Home Staging Cheat Sheet

Are you seeking a career where you can:
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Well NOW you can. Here is a little taste of what Home Staging it all about. I created a little cheat sheet for you to check out.

Scale:
Scale refers to the actual, relative, and visual size of an object when compared with the size of the space it is in. For example, a grand piano placed in an alcove would be out of scale with its surroundings. The same piano would be in scale in a large room with high majestic ceilings.

Proportion:
Proportion is the relation of the size of one part of the object to the size of the remaining parts of the object. Furnishings, while being in scale with the room, must also be in proportion to one another. For example, a small table with a large lamp on it would not be in proper proportion.

Unity, Rhythm and Harmony:
Rhythm is created through the repetition of color, line, form and texture; carefully positioned in the room. These elements move the eye around a room either comfortably or in a jumpy manner. Like the various rhythms associated with music, visual rhythm moves the eye at a variety of tempos. It is a continuous, recurrent, and organized movement.

A slow relaxed rhythm can be created with connection of color and lines. Colors can gradually intensify or become lighter or darker gradually. They can also create a rhythm through repetition. A faster allegro rhythm can be created by the vivid contrast of light and dark, by lines which abruptly change direction or which are broken and scattered around a room.

Harmony is achieved by bringing unity and variety together in design. In much the same way as is musical harmony. Concordant notes create a subtle sense of belonging together. They create a comfortable feeling in much the same manner as unity in design. Discordant notes create a tension, a slight sense of unease or being off-balance just as the use of variety does in a decorating scheme. Too much unity can be very boring; too much variety can create anxiety. Finding the proper balance of each with the other is the key to good design. You might try using a variety of treatments in a unified color scheme.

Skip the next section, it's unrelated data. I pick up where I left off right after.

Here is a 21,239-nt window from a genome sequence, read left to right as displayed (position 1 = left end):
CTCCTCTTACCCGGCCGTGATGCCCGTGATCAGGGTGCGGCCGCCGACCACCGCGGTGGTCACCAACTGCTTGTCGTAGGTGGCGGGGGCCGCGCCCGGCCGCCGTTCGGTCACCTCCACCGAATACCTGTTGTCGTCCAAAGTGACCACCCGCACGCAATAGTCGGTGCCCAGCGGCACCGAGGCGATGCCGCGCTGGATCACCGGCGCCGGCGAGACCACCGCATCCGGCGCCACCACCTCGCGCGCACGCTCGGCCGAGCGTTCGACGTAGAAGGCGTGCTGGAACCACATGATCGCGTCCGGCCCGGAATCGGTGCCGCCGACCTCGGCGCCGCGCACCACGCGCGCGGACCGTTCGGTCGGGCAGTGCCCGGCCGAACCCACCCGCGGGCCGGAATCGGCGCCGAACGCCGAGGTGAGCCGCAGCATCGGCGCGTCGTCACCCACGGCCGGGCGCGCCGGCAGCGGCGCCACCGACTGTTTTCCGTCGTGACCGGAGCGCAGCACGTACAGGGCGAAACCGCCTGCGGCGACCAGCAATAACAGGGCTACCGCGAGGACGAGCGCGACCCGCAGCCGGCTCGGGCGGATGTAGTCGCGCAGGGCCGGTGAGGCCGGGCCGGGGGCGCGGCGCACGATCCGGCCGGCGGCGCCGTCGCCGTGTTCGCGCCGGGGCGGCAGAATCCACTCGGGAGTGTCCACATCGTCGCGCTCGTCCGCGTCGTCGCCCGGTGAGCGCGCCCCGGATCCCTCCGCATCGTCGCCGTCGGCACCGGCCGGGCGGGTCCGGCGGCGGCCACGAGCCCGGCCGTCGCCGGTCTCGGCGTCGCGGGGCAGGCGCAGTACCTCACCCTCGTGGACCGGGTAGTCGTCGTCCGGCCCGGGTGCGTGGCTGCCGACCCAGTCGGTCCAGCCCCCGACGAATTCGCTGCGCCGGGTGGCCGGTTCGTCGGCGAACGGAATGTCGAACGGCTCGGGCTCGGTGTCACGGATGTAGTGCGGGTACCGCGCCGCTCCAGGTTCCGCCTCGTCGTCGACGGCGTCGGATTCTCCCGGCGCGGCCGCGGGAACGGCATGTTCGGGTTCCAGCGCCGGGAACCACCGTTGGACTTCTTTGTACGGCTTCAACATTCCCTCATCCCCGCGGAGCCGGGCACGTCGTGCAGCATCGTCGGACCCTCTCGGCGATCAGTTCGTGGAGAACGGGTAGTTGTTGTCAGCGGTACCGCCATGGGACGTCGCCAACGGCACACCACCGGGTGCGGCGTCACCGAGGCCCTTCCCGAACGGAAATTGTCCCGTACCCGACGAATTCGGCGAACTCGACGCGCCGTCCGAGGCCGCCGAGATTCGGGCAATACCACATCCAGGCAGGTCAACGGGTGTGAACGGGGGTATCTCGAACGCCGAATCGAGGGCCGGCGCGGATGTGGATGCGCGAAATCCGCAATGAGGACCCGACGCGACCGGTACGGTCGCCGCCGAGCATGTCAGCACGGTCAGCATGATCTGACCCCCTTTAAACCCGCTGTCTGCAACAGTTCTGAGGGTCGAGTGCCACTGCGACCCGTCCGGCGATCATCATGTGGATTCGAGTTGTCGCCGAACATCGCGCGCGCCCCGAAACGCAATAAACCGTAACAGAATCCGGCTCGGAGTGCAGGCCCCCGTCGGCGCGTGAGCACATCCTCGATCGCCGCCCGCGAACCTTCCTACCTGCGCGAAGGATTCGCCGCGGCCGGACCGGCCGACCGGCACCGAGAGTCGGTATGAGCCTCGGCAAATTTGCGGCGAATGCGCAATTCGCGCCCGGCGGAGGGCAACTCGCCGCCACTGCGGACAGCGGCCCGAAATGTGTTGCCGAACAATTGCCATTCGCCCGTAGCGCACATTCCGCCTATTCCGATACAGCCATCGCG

Emphasis/Focal Point:
The focal point is the center of activity; the primary interest of a room. Special attention or prominence is given to a particular piece of furniture, accessory or architectural element. Focal points “hold” a room together visually by drawing the eye to it. Every room must have at least one main point of interest.

Form:

Form shapes, positive & negative space Form is the dimensional outline of an object or the defining boundaries of positive and negative space. It is easy to think in black and white when trying to comprehend form. What would a silhouette of an object look like? Line, curve, angle, grid, visual weight, construction, and balance inherent to an object or space are what define a dimensional outline.

Realize the Space
Use of form and its attributes affects the inhabitants by reaction. Functionality and every day use can be portrayed with clean linear lines, smooth surfaces and minimalistic geometric intersections. Formal atmospheres tend to have constrained and elaborate shape. A deep, cushy leather sofa will work best in an informal atmosphere, while a firm, hard-back chair will work well in a living room or dining room. Comfort and a feeling of security is created using long horizontals with broken verticals and furnishings that are comfortable, yet firm.